In a sport that is forever transmogrifying its global tournaments, there is a degree of familiarity about this impending Cricket World Cup in India. It has the same structure as in 2019: 10 teams, round-robin, four semi-finalists thrown up by this league structure. But there is also one change of note in the regulations. All games, not just the semi-finals and final, will have a super over should the scores be tied. And if that super over throws up a tie, an unlimited number of additional super overs will follow until an outright winner is produced.
This tweak represents a tacit admission by the International Cricket Council about the famous finish at Lord’s four years ago. Defending 15 runs in the super over, and seeing New Zealand equal this tally, England were crowned champions by virtue of hitting more boundaries in the match, but a good deal of criticism followed.
Related: ‘A born leader’: how Jos Buttler’s quiet authority made him England’s captain
“I’m not against [the change], I suppose everything is evolving,” says Eoin Morgan, the England captain that day before he heads out to India. “Anything that makes the game more progressive and equal.”
The follow-up question here is to ask if that means he thinks boundary countback was unfair on New Zealand; whether this particular tie-breaker for the tie-breaker, designed for the quick-fire Twenty20 format and unthinkingly transferred across to the 50-over World Cup, should have settled such a gargantuan final.
“Given the fact over the four years [leading into the 2019 World Cup] we’d scored more runs and hit more runs and more fours and sixes than any other team, that doesn’t bother me,” he says. “If we’d been a team that nudged and nurdled it, I might feel differently.”
It is a typical steely answer from Morgan, who, after hanging up his bat last year and handing the captaincy reins to Jos Buttler, has moved into the Sky Sports commentary box and will be among their team of analysts over the next seven weeks.
Morgan, unsurprisingly, is optimistic about England’s chances. He notes additional challenges Buttler has faced as his successor but is happy these have been tackled with “authenticity” rather than emulating his own style. He is also envious of the side’s depth.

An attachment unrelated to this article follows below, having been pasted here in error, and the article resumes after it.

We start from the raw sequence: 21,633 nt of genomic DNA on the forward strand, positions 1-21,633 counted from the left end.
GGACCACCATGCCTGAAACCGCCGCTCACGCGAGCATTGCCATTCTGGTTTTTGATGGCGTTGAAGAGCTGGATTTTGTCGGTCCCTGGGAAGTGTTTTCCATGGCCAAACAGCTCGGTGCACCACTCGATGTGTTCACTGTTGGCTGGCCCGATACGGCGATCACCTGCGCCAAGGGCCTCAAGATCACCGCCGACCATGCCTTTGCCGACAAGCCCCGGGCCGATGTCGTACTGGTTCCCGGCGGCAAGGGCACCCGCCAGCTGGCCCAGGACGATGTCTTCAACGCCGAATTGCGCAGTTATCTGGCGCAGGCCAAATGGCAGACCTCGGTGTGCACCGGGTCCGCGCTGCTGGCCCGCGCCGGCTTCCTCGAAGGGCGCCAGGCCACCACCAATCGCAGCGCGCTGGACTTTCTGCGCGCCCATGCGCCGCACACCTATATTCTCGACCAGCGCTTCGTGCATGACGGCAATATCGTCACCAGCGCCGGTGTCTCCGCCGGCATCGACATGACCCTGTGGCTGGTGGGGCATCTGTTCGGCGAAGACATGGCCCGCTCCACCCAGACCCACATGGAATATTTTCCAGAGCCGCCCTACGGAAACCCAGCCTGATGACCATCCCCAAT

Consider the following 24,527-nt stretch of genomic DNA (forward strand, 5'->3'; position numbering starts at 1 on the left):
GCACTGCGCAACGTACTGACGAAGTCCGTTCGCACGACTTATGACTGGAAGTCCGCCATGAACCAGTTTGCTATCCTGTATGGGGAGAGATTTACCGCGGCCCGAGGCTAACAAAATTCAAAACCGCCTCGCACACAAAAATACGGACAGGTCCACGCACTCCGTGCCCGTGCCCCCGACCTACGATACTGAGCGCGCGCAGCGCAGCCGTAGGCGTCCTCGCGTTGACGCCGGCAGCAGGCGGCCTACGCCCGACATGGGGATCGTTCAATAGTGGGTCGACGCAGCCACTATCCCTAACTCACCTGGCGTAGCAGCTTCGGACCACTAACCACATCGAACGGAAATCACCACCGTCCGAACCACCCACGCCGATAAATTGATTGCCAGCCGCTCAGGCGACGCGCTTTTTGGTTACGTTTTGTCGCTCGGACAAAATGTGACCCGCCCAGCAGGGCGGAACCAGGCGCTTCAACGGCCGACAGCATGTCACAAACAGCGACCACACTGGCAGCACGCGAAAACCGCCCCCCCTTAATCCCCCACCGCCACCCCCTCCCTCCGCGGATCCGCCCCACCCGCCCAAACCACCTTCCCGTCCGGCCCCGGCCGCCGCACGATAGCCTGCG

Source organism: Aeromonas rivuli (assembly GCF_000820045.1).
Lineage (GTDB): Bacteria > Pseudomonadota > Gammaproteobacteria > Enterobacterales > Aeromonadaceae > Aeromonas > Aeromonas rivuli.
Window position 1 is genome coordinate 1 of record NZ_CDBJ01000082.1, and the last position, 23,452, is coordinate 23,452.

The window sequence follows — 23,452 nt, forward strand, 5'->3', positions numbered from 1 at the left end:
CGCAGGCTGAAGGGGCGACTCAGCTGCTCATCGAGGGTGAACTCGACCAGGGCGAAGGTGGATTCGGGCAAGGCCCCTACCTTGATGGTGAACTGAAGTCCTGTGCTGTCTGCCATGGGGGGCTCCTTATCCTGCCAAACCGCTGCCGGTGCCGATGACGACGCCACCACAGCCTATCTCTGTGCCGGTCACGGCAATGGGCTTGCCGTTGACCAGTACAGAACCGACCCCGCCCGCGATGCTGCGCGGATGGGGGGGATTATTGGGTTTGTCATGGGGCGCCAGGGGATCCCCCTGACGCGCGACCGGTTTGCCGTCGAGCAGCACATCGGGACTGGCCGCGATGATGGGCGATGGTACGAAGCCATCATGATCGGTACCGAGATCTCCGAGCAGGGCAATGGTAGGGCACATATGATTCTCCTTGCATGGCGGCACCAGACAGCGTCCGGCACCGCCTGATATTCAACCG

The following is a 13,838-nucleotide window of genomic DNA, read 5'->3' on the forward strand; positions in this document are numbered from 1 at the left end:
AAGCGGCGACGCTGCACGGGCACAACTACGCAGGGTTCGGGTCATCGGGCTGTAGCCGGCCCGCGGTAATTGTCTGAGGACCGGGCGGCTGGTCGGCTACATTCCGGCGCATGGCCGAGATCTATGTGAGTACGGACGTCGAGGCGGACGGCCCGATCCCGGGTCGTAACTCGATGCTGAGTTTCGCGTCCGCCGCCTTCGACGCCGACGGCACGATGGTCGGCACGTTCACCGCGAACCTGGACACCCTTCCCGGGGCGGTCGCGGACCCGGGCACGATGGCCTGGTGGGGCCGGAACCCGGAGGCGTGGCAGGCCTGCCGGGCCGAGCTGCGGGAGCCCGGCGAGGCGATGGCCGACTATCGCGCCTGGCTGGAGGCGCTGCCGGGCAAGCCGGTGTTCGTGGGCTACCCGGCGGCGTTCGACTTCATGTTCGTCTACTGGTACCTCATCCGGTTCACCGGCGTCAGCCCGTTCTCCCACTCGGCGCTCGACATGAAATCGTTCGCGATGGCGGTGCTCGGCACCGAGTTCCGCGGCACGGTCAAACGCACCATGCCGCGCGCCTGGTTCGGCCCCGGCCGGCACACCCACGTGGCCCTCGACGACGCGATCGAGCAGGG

“The 2019 World Cup was always the target,” he says. “We played without pressure to lift silverware until then whereas Jos has had to plan for this World Cup and T20 World Cups either side. Test cricket is also now the out-and-out priority as opposed to when I was captain and it was equal.
“But on the plus side, the strength in depth is now at a completely different level. I do think we could genuinely put out two teams that could contend for semi-final positions; and one that could go on to win.
“Outside of the possible playing XI, the spare batters and bowlers are all stronger in experience and skill level than guys who didn’t play a huge part in 2019 – that’s nothing against them, it’s just that we’re further along and better.”
Related: Australia Cricket World Cup 2023 squad: Travis Head and Marnus Labuschagne make team with Ashton Agar out
For all this confidence, Morgan sees another as favourite. Like many, India are his team to beat. That semi-final defeat to New Zealand in Manchester four years ago still gnaws away in the country but now, as hosts and recent Asia Cup winners, they certainly look the part.
“Even before the Asia Cup you’d say they’re favourites,” says Morgan, of the No 1-ranked side. “And even before Jasprit Bumrah came back from injury. They’ve gathered good momentum leading into the tournament; it has been a smoother buildup than for the other top teams. Their biggest challenges are picking their best XI, whether they go with more spinners or all-rounders. The second is how they handle the pressure that comes with being favourites at home.
“But that is something I think they can do. They did it in 2011 and a player like Virat Kolhi has been through that as a younger man. They will have talked in depth about what might come up if they do lose a couple of games in the group stage. So yeah, they’re very strong.”
Zooming out a bit, there is the question of the World Cup’s future in an era where Twenty20 cricket is taking over the landscape and bilateral ODIs have lost their lustre. “Between now and 2027, it wouldn’t bother me if you didn’t play much ODI cricket until the actual year of the World Cup,” says Morgan. “The one advantage 50-over cricket has is the 10-team World Cup – it is excellent cricket to watch but also a massive revenue stream for the ICC and the world game. But I think [the bilateral landscape] might look different between now and 2027 and that could be a good thing.”
The showpiece tournament will certainly live on for the foreseeable: the ICC’s $3bn broadcast deal for India features another World Cup in 2027 in southern Africa before its end, with further contracts – such as Sky’s £260m eight-year agreement for the UK – running until 2031, when India will again be hosts along with Bangladesh. After that, who is to say.
Would Morgan shed a tear if Twenty20 eventually took over completely, bringing an end to the format that secured his legacy four years ago? “No, not at all,” comes the reply. “I’m far from the view that you should protect everything just because it’s been around a long time or has a special place in your heart individually. You have to move with every generation and foresee what is best for the game.”
Article courtesy of